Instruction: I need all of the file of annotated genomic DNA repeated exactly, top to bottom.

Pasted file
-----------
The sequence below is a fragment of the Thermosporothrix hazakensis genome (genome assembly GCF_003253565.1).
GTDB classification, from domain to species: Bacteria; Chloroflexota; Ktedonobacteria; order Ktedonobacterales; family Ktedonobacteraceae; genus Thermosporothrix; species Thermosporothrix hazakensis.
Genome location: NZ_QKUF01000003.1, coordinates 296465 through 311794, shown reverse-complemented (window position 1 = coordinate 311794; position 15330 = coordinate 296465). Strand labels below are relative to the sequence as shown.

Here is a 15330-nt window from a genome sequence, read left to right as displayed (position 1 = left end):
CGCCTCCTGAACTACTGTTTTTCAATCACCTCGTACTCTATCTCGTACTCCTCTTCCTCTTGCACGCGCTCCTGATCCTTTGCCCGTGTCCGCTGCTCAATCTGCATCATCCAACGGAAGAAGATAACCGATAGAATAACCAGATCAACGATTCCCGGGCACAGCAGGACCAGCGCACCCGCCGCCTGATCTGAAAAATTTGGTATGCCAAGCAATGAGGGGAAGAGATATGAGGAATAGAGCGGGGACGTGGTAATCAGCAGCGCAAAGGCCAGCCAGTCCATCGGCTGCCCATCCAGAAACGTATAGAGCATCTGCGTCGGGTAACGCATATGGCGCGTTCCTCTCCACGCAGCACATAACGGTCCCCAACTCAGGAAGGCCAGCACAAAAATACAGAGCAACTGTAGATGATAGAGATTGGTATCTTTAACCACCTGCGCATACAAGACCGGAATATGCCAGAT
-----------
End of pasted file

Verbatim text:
The sequence below is a fragment of the Thermosporothrix hazakensis genome (genome assembly GCF_003253565.1).
GTDB classification, from domain to species: Bacteria; Chloroflexota; Ktedonobacteria; order Ktedonobacterales; family Ktedonobacteraceae; genus Thermosporothrix; species Thermosporothrix hazakensis.
Genome location: NZ_QKUF01000003.1, coordinates 296465 through 311794, shown reverse-complemented (window position 1 = coordinate 311794; position 15330 = coordinate 296465). Strand labels below are relative to the sequence as shown.

Here is a 15330-nt window from a genome sequence, read left to right as displayed (position 1 = left end):
CGCCTCCTGAACTACTGTTTTTCAATCACCTCGTACTCTATCTCGTACTCCTCTTCCTCTTGCACGCGCTCCTGATCCTTTGCCCGTGTCCGCTGCTCAATCTGCATCATCCAACGGAAGAAGATAACCGATAGAATAACCAGATCAACGATTCCCGGGCACAGCAGGACCAGCGCACCCGCCGCCTGATCTGAAAAATTTGGTATGCCAAGCAATGAGGGGAAGAGATATGAGGAATAGAGCGGGGACGTGGTAATCAGCAGCGCAAAGGCCAGCCAGTCCATCGGCTGCCCATCCAGAAACGTATAGAGCATCTGCGTCGGGTAACGCATATGGCGCGTTCCTCTCCACGCAGCACATAACGGTCCCCAACTCAGGAAGGCCAGCACAAAAATACAGAGCAACTGTAGATGATAGAGATTGGTATCTTTAACCACCTGCGCATACAAGACCGGAATATGCCAGAT